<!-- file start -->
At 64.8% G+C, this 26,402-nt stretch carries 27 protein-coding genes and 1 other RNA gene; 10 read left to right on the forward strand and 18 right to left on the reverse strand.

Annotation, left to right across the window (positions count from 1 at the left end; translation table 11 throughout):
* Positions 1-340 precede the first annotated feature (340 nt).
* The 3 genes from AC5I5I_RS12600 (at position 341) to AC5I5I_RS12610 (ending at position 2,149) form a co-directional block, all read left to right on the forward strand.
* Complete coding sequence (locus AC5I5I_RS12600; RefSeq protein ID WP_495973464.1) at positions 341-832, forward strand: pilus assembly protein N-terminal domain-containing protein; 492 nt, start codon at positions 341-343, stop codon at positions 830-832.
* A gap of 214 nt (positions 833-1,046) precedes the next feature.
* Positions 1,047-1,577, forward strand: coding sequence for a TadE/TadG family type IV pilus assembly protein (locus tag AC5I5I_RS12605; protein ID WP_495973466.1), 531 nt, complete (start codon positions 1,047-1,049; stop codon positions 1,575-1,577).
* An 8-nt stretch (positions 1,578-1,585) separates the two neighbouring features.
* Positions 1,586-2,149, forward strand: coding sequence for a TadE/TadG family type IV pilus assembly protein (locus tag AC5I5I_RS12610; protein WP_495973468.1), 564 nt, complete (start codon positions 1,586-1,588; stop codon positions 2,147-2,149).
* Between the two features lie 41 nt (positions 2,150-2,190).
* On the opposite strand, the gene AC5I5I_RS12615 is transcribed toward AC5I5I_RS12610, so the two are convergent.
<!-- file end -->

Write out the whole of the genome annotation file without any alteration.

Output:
At 64.8% G+C, this 26,402-nt stretch carries 27 protein-coding genes and 1 other RNA gene; 10 read left to right on the forward strand and 18 right to left on the reverse strand.

Annotation, left to right across the window (positions count from 1 at the left end; translation table 11 throughout):
* Positions 1-340 precede the first annotated feature (340 nt).
* The 3 genes from AC5I5I_RS12600 (at position 341) to AC5I5I_RS12610 (ending at position 2,149) form a co-directional block, all read left to right on the forward strand.
* Complete coding sequence (locus AC5I5I_RS12600; RefSeq protein ID WP_495973464.1) at positions 341-832, forward strand: pilus assembly protein N-terminal domain-containing protein; 492 nt, start codon at positions 341-343, stop codon at positions 830-832.
* A gap of 214 nt (positions 833-1,046) precedes the next feature.
* Positions 1,047-1,577, forward strand: coding sequence for a TadE/TadG family type IV pilus assembly protein (locus tag AC5I5I_RS12605; protein ID WP_495973466.1), 531 nt, complete (start codon positions 1,047-1,049; stop codon positions 1,575-1,577).
* An 8-nt stretch (positions 1,578-1,585) separates the two neighbouring features.
* Positions 1,586-2,149, forward strand: coding sequence for a TadE/TadG family type IV pilus assembly protein (locus tag AC5I5I_RS12610; protein WP_495973468.1), 564 nt, complete (start codon positions 1,586-1,588; stop codon positions 2,147-2,149).
* Between the two features lie 41 nt (positions 2,150-2,190).
* On the opposite strand, the gene AC5I5I_RS12615 is transcribed toward AC5I5I_RS12610, so the two are convergent.